The above arguments imply that at least a fair fraction of elliptical galaxies acquired their present forms as a result of mergers. But merging is only one process shaping galaxies, and the origin of ellipticals is only a part of the larger problem of the formation and evolution of all galaxies. For example, elliptical galaxies share many properties with the bulges of disk galaxies; it seems unlikely that this is a coincidence. Indeed, the success of numerical simulations in producing elliptical-like merger remnants can be partly attributed to the presence of fairly substantial bulges in the victim disk galaxy models. Are bulges merely ellipticals which have subsequently acquired disks, or are the central parts of ellipticals instead merged bulges dressed in the remains of their attendant disks?

Purely collisionless mergers are constrained by conservation of phase-space density; if they are to produce remnants with small cores, the victims must have had small cores to begin with. But mergers of gas-rich galaxies could develop cores of much higher phase-space densities through dissipative processes. This is indeed what appears to be happening in many starburst galaxies, and the central concentrations of gas found in these galaxies have characteristic masses and scales consistent with the cores of ellipticals. The simulations indicate that galactic collisions can ``bring deep into a galaxy a fairly sudden supply . . . of interstellar material'' (TT). Core formation from this material has many features in common with ``dissipative collapse'' pictures for galaxy formation (e.g. Kormendy 1989), but two new wrinkles need to be stressed. First, merging galaxies in our neighborhood offer a glimpse of the formation of spheroidal systems in general. Second, the large collapse factors invoked in the dissipative picture may require strong gravitational torques exerted during a merger-like process to get rid of excess angular momentum of the gas.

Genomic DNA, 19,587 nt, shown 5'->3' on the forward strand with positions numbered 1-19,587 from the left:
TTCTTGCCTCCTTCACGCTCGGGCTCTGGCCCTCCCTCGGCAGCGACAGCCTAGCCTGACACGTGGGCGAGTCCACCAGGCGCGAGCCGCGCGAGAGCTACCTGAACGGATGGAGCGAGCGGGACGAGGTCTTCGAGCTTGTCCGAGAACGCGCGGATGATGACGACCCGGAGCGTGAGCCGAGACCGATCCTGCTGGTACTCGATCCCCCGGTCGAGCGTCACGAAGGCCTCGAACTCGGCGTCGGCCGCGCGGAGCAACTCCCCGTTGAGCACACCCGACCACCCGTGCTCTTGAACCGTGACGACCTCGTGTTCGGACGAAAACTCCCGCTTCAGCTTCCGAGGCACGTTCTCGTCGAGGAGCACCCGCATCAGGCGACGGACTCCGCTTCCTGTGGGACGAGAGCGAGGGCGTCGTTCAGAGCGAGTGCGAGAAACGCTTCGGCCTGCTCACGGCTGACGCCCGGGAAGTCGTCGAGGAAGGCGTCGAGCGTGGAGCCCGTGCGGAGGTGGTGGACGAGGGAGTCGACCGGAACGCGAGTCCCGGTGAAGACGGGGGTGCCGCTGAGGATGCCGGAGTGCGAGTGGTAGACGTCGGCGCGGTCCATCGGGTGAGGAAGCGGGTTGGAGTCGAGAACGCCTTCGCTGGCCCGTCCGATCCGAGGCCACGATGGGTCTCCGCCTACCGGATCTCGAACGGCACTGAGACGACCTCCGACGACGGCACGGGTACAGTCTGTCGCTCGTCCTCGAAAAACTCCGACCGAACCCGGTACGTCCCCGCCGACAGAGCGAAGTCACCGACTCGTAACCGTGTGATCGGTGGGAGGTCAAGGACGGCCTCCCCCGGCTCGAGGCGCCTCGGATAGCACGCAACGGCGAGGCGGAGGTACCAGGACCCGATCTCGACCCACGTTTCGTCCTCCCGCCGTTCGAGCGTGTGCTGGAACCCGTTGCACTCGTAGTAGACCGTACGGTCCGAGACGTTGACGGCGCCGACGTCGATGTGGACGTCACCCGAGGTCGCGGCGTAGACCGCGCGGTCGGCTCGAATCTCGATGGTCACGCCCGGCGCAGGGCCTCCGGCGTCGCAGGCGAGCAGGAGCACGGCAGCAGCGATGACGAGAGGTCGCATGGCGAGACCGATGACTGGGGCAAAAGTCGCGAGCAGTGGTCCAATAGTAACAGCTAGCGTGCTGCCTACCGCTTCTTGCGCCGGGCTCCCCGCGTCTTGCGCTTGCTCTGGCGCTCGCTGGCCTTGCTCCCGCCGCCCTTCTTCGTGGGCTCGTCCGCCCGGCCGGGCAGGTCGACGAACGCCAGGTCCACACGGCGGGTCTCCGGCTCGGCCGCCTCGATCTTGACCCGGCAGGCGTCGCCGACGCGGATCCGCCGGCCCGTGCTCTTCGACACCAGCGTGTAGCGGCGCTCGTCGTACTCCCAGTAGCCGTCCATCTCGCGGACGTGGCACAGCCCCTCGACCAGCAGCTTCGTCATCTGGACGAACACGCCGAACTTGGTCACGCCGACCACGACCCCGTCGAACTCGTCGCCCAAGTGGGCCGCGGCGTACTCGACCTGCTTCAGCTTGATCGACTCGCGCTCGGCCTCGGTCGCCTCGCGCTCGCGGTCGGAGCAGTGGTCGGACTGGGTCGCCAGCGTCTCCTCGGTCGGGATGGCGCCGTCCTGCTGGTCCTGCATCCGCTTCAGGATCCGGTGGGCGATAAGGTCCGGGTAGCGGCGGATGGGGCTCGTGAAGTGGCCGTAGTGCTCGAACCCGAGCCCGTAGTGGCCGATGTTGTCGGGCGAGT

If this approach to galaxy formation is fruitful, then models of galactic mergers including gas dissipation and star formation might be expected to reproduce the color and metallicity profiles of elliptical galaxies (e.g. Franx & Illingworth 1990) as well as their kinematic properties. Although such models will probably have a number of free parameters reflecting our relative ignorance about the process of star formation, it need not follow that their realization would teach us nothing about events leading up to the formation of real galaxies. On the other hand, real galaxies also have features which may prove difficult to account for in any numerical model feasible with present-generation computers.

Recent observations suggest that nearby galaxies may harbor black holes with masses of 106.5 to 109 Msmsun (e.g. Kormendy & Richstone 1992). The formation of such massive black holes is attended by a substantial release of energy which would presumably manifest as an active galactic nucleus. As noted above, there is considerable circumstantial evidence linking nuclear activity to violent interactions and mergers. If massive black holes turn out to be common features of galactic spheroids then it seems plausible that spheroidal systems and their central holes were formed as a result of mergers between gas-rich galaxies. This hypothesis has the potential to link galactic activity at redshifts of z ~ 2 with the formation of bulges and elliptical galaxies (e.g. Roos 1985; Carlberg 1990).

Perhaps one of the greatest puzzles associated with a ``dissipative merger'' picture for spheroid formation is the origin of globular clusters. van den Bergh (1990) has argued that the number of globular clusters in a galaxy is well-correlated not with total luminosity but rather with the luminosity of the spheroidal component alone. Mergers of disk galaxies, however, are expected to produce remnants with fewer globular clusters per unit luminosity than typical ellipticals. In fact, the specific frequence of globular clusters in elliptical galaxies seems to be somewhat environment dependent, and field ellipticals are perhaps no richer in globulars than typical disk galaxy merger remnants. But still unexplained are the tremendous numbers of globular clusters in galaxies like M 87 (e.g. Harris 1988); if such galaxies formed as the result of mergers, their progenitors may well have systematically differed from present-epoch disk galaxies in other respects besides globular cluster content (e.g. Efstathiou 1990).